Damage, Dislocation and Displacement after Low Attention Disasters: Experiences of Renter and Immigrant Households

    This study examines the impacts of low attention disasters with respect to damage, dislocation, and displacement on renter and immigrant households using Marshalltown, Iowa after an EF-3 Tornado as a case study. Housing damage assessment and household surveys were conducted for a representative sample of households and their housing units selected through a two-stage non-proportional cluster sampling strategy.

    A Data-Driven Framework for Smart Decision-Making in Small and Shrinking Communities

    This study has three specific aims. (1) Demonstrate the feasibility of applying the shrink-smart concept to rural communities. (2) Assess the feasibility of measuring smart shrinkage through data-driven analysis using deep learning techniques. (3) Test visualization methods for data analysis and communication to stakeholders.

  • Publications


    Schulze, S., Fischer, E.,   Hamideh, S., and Mahmood, H. (2020). How Wildfires Affect Schools and Hospitals: A Case Study of Paradise, California after the 2018 Camp Fire. Natural Hazards. 104(1), 901-925. DOI: 10.1007/s11069-020-04197-0

    Sutley, E.J., and   Hamideh, S.  (2020). Post-Disaster Housing Stages: A Markov Chain Approach to Model Sequences and Duration Based on Social Vulnerability. Risk Analysis: An International Journal. DOI: 10.1111/risa.13576

    Talbot, J., Poleacovschi, C.,   Hamideh, S., Santos-Rivera, C. (2020). Informality in Post-Disaster Reconstruction: Role of Social Capital. Journal of Management in Engineering, special issue Management of Resilience in Civil Infrastructure Systems: An Interdisciplinary Approach. DOI: 10.1061/(ASCE)ME.1943-5479. 0000833

    Hamideh, S. (2020). Opportunities and Challenges of Public Participation in Post-Disaster Recovery Planning: Lessons from Galveston, TX. Natural Hazards Review; DOI: 10.1061/(ASCE)NH.1527-6996. 0000399

    van de Lindt, J. W., Peacock, W.G. , Mitrani-Reiser ,J. , Rosenheim, N.,  Deniz, D., Dillard, M., Tomiczek, T., Koliou, M., Graettinger, A., Crawford, S., Harrison, K., Barbosa, A., Tobin, J., Helgeson, J., Peek, L., Memari, M., Sutley, E. J.,   Hamideh, S., Gu, D., Cauffman, S., and Fung, J. (2020). Community Resilience-Focused Technical Investigation of the 2016 Lumberton, North Carolina Flood: An Interdisciplinary Approach. Natural Hazards Review. DOI: 10.1061/(ASCE)NH.1527-6996. 0000387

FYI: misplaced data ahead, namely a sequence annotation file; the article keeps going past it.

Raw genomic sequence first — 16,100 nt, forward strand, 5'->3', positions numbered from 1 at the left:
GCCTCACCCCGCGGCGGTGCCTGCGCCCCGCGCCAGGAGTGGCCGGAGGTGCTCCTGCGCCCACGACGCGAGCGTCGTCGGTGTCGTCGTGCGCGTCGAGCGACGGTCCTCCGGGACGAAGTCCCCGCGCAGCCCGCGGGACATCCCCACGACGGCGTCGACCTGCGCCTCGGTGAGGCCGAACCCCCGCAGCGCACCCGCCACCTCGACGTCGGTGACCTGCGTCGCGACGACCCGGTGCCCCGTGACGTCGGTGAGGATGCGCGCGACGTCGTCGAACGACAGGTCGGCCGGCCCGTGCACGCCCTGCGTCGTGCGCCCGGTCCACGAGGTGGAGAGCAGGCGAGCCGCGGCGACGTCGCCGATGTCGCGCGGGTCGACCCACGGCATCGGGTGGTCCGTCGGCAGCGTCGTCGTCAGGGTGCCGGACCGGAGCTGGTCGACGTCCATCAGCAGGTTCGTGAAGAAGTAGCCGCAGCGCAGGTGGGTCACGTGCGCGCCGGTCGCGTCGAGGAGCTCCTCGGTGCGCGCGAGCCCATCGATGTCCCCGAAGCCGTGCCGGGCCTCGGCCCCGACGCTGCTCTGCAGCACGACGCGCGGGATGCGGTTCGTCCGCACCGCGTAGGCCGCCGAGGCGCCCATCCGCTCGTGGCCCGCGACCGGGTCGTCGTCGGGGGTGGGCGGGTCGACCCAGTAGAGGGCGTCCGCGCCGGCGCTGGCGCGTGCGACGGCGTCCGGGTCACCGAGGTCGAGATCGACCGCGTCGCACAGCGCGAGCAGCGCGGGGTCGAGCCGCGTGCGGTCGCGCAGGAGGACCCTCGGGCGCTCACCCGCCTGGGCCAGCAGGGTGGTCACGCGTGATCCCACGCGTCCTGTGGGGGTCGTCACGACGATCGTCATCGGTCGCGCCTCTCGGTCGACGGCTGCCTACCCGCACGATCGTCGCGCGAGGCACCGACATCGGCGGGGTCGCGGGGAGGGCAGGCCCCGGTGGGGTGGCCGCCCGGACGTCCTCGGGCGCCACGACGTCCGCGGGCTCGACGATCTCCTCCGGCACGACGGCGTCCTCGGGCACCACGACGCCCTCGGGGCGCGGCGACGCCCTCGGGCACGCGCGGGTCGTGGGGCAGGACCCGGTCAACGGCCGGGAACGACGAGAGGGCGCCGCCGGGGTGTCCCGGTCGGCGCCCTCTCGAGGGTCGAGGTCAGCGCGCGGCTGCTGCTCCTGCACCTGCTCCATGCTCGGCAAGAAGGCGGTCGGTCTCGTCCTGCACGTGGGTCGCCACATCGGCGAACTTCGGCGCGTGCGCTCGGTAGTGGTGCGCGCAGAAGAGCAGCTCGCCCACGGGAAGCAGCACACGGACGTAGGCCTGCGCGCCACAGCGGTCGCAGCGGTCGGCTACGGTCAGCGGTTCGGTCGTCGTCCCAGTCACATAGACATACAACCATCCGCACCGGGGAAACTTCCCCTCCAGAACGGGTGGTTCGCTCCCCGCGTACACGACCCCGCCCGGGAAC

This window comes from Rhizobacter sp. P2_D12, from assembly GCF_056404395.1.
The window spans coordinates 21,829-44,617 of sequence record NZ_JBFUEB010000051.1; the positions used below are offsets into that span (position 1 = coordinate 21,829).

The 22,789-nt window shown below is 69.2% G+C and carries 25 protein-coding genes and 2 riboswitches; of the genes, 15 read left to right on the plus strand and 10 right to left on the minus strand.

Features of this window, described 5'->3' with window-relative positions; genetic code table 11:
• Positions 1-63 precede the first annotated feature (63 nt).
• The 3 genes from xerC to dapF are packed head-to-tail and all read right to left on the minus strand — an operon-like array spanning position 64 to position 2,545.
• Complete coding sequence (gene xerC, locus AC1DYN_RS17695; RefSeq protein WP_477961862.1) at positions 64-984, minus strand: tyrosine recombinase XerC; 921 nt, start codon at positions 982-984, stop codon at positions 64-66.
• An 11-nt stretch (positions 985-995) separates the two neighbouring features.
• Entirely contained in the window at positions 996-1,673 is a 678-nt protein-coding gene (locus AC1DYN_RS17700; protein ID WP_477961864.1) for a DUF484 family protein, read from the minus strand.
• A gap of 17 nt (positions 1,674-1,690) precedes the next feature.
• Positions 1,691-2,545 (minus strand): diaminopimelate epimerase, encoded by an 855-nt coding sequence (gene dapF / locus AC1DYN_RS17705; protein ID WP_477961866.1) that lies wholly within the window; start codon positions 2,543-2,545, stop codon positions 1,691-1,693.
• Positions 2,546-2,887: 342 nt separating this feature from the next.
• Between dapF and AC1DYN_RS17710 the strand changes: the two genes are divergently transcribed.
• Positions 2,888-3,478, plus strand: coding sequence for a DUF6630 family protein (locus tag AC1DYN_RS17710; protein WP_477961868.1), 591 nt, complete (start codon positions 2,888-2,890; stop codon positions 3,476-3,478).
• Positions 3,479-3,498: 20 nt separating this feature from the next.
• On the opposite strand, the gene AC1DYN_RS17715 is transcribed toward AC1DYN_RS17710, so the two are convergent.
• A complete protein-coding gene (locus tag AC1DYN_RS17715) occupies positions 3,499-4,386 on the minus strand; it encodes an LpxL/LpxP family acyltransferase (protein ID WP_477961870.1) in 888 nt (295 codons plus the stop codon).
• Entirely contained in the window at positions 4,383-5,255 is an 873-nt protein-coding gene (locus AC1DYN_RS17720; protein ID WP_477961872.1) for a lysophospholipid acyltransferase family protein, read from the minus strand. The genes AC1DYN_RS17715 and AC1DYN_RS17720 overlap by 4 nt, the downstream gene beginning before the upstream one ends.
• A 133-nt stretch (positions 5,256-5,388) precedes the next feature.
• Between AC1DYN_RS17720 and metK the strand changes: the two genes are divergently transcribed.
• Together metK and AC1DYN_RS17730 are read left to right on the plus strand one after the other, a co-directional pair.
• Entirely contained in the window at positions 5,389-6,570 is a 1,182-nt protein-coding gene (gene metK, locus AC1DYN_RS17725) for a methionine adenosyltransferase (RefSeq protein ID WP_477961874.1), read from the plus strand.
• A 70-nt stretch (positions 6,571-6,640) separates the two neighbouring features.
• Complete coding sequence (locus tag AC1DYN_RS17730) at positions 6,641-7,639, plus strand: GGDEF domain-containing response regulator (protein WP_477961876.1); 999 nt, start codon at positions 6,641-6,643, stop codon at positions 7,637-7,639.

Rongerude, J. and   Hamideh, S.  (2019). Post-Disaster Recovery of Public Housing in Galveston, Texas: An Opportunity for Whom? Lincoln Institute of Land Policy case study. Published online 10/22/2019.  https://lincolninst.catalog. studies/courses/galveston- inquiry-text-based

    Sutley, E. J., &   Hamideh, S. (2018). An interdisciplinary system dynamics model for post-disaster housing recovery.  Sustainable and Resilient Infrastructure3(3), 109-127.

    Peters, D. J.,   Hamideh, S., Zarecor, K. E., & Ghandour, M. (2018). Using entrepreneurial social infrastructure to understand smart shrinkage in small towns.  Journal of rural studies64, 39-49.

    Hamideh, S., and Rongerude, J. (2018).Social Vulnerability and Representation in Recovery Decisions: Public Housing Recovery in Galveston, Texas following Hurricane Ike. Natural Hazards. Vol. 93, Issue 3, pp 1629–1648, DOI: 10.1007/s11069-018-3371-3

    Hamideh, S., Peacock, W. G., & Van Zandt, S. (2018). Housing Recovery after Disasters: Primary versus Seasonal/Vacation Housing Markets in Coastal Communities.  Natural Hazards Review.